What Did Jesus Mean By Faith?

05
Jan

A sermon preached on December 8th based upon Luke 18:1 – 8.
Jesus’ parable ends with the words, “And yet, when the Son of Man comes, will he find faith on earth?”  We use the word “faith” routinely in church in a range of ways.  When we ask the question, what is faith?  We find it is hard to give a precise definition.  Even Jesus himself did not define faith.  What he did was point to people who embodied faith and in Luke’s Gospel there are six times that he did this.
As I describe these six instances, perhaps you will recognize certain patterns.
Several people carry a paralyzed man on a stretcher to the house where Jesus is teaching.  How long has he been suffering this way?  Who knows? When they get to the house, there is such a crowd that they can’t get in the door.  Rather than give up, they climb up on the roof, where there tear open a hole, caring not that this just isn’t something people do.   They lower their friend down to Jesus.  Luke tells us that when Jesus saw their faith, he said, “My son, your sins are forgiven.”
A Roman centurion has a servant whom he loves that is sick to the point of death.  He overcomes the wall that stands been the oppressor and the oppressed to reach out to Jesus the Jew for help.  Not only that, he overcomes the barrier of his own pride and his humiliation in the eyes of his fellow Roman soldiers to humble himself in making this request, declaring that he is not worthy to have Jesus in his home, but confident in his authority to heal his beloved slave from a distance.  “I tell you,” says Jesus, “not even in Israel have I found such faith.”
 
A woman referred to as “sinful” goes to the place where she is probably least welcome in order to get to Jesus, crashing a men’s only dinner party hosted by Pharisees, because Jesus is a guest there.   She overcomes their condemnation in order to fall at Jesus’ feet, where she bathes his feet with her tears.  “Daughter, your faith has saved you; go in peace.”
 
Similar barriers are overcome by another woman who has had been hemorrhaging for twelve whole years.  How she must have struggled with the temptation to give up during that time in which, Luke tells us, she spent all her money on doctors who did her no good.   The societal rules tell her that her flow of blood renders her unclean, and she does not belong in public, but there she is out in the crowd following Jesus, saying to herself, “if I but touch the hem of his garment, I will be made whole.”  She touches Jesus, and instantly she is healed.  “Daughter,” Jesus says, “your faith has made you well; go in peace.”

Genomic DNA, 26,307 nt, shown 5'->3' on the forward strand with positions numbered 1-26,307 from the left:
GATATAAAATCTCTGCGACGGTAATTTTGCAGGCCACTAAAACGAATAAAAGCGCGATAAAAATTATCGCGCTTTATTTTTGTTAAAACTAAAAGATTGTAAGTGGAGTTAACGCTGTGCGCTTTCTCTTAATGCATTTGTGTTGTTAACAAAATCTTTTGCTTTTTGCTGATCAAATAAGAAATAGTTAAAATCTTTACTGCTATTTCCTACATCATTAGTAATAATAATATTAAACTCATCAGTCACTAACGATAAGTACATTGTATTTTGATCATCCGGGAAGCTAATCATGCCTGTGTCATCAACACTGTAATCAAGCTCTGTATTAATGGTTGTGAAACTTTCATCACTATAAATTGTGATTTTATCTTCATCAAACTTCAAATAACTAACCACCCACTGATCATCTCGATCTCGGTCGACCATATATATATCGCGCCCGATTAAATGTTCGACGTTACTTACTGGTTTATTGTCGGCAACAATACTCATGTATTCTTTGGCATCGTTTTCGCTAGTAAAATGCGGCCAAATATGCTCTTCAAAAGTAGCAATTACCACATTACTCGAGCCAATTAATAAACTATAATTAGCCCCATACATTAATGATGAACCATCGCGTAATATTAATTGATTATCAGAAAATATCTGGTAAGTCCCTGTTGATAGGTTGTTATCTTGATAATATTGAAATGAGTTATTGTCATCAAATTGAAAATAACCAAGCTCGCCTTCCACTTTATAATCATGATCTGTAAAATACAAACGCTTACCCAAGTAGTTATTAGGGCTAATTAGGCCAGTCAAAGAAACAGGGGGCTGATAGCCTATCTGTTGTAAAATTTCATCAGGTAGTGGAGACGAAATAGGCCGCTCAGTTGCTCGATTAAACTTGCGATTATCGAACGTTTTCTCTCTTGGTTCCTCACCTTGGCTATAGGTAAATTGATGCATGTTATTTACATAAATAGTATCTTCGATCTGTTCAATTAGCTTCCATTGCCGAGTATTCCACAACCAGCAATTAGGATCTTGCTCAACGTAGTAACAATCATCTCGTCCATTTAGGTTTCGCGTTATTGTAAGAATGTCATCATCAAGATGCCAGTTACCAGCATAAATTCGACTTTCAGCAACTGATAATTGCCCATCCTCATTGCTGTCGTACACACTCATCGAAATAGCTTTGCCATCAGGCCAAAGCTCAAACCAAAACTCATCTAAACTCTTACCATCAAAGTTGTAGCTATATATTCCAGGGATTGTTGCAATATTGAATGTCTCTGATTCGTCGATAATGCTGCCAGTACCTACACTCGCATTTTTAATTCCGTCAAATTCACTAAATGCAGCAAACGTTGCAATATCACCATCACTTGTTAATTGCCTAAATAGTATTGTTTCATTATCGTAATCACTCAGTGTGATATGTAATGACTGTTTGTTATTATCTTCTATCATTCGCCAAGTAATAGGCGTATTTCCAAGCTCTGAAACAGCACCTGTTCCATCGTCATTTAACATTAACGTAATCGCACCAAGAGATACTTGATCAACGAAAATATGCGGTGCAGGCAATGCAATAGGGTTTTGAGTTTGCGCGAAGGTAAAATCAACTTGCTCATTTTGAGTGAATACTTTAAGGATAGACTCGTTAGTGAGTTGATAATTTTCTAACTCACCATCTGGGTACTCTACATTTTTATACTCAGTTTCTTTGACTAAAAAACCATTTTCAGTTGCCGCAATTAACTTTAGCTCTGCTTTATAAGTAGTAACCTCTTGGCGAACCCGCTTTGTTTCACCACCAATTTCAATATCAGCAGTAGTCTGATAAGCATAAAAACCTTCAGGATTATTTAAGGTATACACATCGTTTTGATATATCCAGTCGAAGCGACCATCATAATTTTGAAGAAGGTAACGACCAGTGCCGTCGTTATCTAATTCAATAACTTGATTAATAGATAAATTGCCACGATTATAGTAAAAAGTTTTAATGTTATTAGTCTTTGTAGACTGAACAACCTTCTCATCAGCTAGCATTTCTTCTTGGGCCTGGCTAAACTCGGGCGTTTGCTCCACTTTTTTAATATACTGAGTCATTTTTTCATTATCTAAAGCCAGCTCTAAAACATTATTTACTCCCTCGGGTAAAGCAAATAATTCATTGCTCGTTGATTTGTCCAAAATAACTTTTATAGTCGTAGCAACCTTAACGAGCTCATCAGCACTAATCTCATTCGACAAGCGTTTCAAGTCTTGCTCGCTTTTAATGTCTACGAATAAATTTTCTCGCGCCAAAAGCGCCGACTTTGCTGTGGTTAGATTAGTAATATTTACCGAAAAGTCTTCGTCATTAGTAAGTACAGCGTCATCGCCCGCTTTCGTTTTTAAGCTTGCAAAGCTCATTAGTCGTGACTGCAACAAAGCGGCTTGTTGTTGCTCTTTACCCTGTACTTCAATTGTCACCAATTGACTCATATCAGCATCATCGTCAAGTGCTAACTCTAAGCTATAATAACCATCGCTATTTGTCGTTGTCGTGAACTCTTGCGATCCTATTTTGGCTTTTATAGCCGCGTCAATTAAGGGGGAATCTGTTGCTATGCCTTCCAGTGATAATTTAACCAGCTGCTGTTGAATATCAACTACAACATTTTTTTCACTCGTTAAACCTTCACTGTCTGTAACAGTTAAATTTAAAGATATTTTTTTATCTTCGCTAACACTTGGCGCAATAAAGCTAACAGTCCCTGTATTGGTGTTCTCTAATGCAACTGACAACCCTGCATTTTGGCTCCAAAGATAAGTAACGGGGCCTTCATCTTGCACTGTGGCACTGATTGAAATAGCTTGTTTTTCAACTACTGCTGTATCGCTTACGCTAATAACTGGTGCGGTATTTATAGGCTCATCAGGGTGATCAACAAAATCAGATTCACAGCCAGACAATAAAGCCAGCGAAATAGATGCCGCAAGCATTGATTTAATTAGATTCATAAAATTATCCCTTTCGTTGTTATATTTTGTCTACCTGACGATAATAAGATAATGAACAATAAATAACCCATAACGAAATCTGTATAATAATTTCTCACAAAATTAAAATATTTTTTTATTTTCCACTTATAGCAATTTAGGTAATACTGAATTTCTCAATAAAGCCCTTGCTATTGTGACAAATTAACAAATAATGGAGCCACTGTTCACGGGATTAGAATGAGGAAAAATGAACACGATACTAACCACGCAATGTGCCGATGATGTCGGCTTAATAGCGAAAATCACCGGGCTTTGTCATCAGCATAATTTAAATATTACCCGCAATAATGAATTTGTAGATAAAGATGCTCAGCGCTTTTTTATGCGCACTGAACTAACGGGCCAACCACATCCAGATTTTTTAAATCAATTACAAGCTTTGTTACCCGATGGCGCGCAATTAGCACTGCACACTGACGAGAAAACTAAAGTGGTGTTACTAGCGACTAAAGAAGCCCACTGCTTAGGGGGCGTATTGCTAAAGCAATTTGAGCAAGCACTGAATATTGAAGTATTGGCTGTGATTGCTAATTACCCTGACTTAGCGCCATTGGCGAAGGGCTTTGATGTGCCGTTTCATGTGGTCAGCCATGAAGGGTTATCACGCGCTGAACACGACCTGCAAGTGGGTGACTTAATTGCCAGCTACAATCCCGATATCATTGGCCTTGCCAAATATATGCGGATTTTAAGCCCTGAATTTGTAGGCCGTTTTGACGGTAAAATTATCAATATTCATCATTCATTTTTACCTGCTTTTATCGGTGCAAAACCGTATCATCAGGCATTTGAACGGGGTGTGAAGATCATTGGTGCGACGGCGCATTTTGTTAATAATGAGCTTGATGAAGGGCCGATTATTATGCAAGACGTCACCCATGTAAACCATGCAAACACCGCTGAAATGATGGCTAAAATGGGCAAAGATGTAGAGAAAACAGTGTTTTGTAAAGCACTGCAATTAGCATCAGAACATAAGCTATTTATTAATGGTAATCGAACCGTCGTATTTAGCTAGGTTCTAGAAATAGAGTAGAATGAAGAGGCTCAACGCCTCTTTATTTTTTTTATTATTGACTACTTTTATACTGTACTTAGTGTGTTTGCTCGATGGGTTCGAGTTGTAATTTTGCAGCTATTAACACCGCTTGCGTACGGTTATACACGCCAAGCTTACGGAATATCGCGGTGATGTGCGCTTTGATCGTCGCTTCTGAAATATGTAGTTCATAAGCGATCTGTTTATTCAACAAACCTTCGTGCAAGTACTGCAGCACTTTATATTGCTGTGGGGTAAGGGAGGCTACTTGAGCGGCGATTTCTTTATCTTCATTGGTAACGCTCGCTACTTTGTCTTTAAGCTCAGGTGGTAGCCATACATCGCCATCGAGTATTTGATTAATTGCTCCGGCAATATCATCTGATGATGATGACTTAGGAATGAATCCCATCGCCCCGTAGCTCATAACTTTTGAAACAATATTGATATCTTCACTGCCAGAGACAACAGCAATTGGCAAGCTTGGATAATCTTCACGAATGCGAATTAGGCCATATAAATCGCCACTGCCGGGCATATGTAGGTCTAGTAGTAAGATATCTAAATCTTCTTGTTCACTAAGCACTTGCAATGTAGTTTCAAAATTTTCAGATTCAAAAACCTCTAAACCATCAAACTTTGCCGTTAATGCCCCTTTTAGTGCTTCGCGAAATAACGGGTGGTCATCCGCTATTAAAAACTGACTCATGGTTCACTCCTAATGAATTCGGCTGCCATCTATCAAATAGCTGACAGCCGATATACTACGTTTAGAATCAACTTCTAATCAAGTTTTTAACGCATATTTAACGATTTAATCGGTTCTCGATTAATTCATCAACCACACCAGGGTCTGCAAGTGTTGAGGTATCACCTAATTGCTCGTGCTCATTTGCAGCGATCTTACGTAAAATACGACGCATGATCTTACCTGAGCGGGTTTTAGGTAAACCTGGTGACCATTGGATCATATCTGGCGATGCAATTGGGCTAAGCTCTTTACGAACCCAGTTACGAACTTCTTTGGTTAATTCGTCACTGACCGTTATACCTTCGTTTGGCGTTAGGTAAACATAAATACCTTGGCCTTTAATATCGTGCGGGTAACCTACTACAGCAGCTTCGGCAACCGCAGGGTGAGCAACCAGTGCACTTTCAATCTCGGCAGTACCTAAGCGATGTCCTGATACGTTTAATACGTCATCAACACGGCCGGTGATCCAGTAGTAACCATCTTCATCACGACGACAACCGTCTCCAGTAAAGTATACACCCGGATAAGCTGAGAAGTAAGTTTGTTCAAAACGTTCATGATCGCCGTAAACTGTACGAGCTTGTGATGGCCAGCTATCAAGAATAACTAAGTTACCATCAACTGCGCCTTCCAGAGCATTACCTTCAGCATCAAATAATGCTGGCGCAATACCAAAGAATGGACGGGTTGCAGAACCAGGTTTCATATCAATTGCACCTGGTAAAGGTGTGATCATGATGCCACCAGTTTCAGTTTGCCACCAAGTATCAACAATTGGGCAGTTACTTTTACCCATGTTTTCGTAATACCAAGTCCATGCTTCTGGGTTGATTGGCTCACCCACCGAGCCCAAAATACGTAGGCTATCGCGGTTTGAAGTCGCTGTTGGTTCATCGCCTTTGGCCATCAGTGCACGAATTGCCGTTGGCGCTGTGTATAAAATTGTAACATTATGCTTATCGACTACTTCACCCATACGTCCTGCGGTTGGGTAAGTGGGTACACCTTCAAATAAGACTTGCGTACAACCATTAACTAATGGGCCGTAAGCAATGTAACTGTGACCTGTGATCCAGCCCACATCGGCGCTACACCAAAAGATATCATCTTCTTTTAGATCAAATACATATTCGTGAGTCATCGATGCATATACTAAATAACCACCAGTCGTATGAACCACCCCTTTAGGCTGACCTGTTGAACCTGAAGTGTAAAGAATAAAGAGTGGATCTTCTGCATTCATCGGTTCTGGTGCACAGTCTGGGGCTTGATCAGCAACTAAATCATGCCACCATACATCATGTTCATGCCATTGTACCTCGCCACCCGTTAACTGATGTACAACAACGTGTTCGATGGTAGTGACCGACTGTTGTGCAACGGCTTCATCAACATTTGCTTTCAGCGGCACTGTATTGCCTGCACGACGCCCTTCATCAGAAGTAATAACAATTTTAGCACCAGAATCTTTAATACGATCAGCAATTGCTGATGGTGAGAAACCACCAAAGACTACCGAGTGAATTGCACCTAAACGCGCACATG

Jesus commands ten lepers who cry to him for help to go show themselves to the priest, and as they go, they are healed.  One of them, presumably the only Samaritan in the group, turns back to fall at Jesus feet and give thanks.  In doing so he overcomes the long standing animosity between Jews and Samaritans in which each was told never to associate with the other.  Curiously, he also overcomes the directive Jesus spoke to all to go directly to the priest.  Jesus marvels that only one, the Samaritan, returned to give thanks.  He says to the man, “Get up and go your way; your faith has made you whole.”
 
And finally, a blind beggar at the side of the road receives word that Jesus is coming down the road, making his way to Jerusalem.  In the midst of a large crowd of people he begins shouting, “Jesus, son of David, have mercy on me!”  The people around him tell him to mind his manners and stop shouting, but he shouts out all the louder, determined to be heard, which ultimately Jesus does.  Calling the blind beggar forward, he grants his request for healing, saying, “Receive your sight; your faith has saved you.”
In each of these six stories there is some kind of adversity or resistance against which the people of faith persevere in order to receive the blessing they seek.  Also, in each case there is some sort of back story almost nothing of which Luke tells us, but we can imagine, of a lengthy struggle that each person went through, that invariably involved times when they were tempted to simply give up.
So when we hear Jesus late in his ministry tell this parable we heard Bob read, we can’t help but think that the parable arose as a result of Jesus’ encounters with the people he had met who demonstrated faith in the particulars of their personal adversity.  Their stories are in this story of a poor, seemingly powerless widow who perseveres against adversity, until finally she wins the justice she seeks.
There is a puzzling, indeed troubling aspect to this parable and it is this: Luke introduces the parable by telling us that its meaning is that we should always pray and never lose heart.  If the widow is a stand-in for us demonstrating how we must persevere in prayer, is the unjust judge who finally grants her wish a stand-in for God?
 
Surely God is not like that perverse judge who cares not for people, and only responds because the widow’s requests become too irritating.
 
But sometimes, if we are honest, it can feel in life like we’re up against an unjust judge.  We can feel like a powerless, poor widow at the mercy of cruel forces that have no real concern for us.